Hmm... I think it is not by building structure, but by air. I've checked the building multiple times, and the only reverbs that occur are from metal pipes connected to the outside area. I'll try and record it down with my phone first, and then look for a mic. As it's also a small room,  I can feel the physical vibrations and easily localize the source if it's actually happening within the room. I think it's genuinely far enough away and loud enough from the source to sound really diffuse on the ground, much like at a concert. It also doesn't help that there's a highway right above, and so there's a lot of traffic noise on top of it. (I don't mind the traffic noise, even at night, but music...)

 

I think what I will do today is to record with my mobile first, load it onto my laptop, and see if I can get a good clear sound with audacity.

 

Please give me the contact so that I can see if they have a branch here. Thanks :) 

 

2 hours ago, Metall said:

... but this might be music from a practice room carrying though walls and ground. I've wandered around industrial areas near my home, tracking down exactly that just for fun - it's surprisingly difficult sometimes.

That also would explain the unholy times - many bands practice nights after the day job, and are not aware the sound carries.

 

In a nutshell, I don't think the OP can do a lot about that. Maybe white noise from the Internet can help.

Absolutely. I haven't been bothered by this for the longest time because it's rock music, but hearing the same tunes repetitively, especially if they're often partial music, sometimes synthed to pure noise, gets old quite fast. Especially during unholy hours.

 

5 hours ago, skadi said:

When you googled, how wide was your search area?

 

Sound can travel a very long way at night, e.g. a couple of years ago there was an outdoor club which was open until god knows when in the mornings, the music was audible in the flat which was over 1.5k away as the crow flies.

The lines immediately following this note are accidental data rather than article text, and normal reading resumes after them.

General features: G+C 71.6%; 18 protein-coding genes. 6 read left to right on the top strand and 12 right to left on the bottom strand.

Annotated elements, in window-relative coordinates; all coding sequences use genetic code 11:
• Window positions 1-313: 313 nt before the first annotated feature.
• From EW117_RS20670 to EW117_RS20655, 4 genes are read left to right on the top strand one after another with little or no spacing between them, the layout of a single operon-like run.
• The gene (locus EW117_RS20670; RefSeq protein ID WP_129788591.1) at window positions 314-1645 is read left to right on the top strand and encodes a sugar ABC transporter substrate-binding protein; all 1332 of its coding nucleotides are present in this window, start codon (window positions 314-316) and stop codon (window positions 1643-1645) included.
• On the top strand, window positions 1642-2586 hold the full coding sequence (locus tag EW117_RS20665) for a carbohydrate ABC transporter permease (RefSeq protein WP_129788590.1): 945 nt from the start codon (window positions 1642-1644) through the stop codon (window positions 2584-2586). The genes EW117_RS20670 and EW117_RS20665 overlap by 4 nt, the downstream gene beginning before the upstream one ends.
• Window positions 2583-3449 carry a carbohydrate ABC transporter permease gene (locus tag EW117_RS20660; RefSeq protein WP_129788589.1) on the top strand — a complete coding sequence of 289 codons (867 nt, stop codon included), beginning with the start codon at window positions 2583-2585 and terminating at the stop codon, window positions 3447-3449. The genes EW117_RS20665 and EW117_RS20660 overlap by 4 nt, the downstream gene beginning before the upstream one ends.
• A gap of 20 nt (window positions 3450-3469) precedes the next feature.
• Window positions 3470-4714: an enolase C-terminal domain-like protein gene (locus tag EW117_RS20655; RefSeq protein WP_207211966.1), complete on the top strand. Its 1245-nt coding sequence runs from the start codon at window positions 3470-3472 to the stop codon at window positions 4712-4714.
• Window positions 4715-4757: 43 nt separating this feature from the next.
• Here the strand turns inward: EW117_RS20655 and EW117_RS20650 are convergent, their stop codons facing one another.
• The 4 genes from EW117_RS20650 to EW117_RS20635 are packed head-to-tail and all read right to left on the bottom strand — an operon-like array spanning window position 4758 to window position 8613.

A couple hundred meters... radius from my apartment, from the direction of the noise. I know there's a couple of live venues nearby, but they have never been a problem for me, and the direction is wrong anyway. It's coming from the factory side. (Well, though, if I were to actually physically walk, the winding of the streets and the contour of the hill would make it ... a few kilometers each way.)

Oh... dear. I guess there really isn't much I can do.

6 hours ago, swimmer said:

Yes, I think that is possibly right.    My most recent problem was something (to a non-expert) like reverb.   I initially thought it was an exterior source or possibly electrical humming but eventually it dawned that it wasn't - it's the building structure.  It only happened when I closed (the only) window.  Opening it was the solution, albeit with some exterior noise as the tradeoff.   It was like the sound went right from that window to the front door (directly) in what is quite a windy area.  The exterior patio to the window often has mini tornados whirling round it. 

 

I think "move" is too strong a reaction initially, at least not until you've got some expert guidance.   However, sleep is obviously important and so, if no solution is found, it might be a solution further down the line. I do know people who moved out of places because an electrical humming noise was unavoidable (and obviously this apples often to smaller places being talked about here, we can't just move rooms).  Some people can tolerate it, others not.   I may rent the above flat and so obviously I had to sort it for any future resident.  I think it is perfectly reasonable for a landlady to be alerted to such things.  They may not be in a position to do anything, or be obliged to, but you can still notify them.

 

 As the last point says, sometimes it is unavoidable.   I am a big fan of earplugs anyway but also make sure you have the best ones.  With the wax ones, double up, I find that makes a difference :lol:.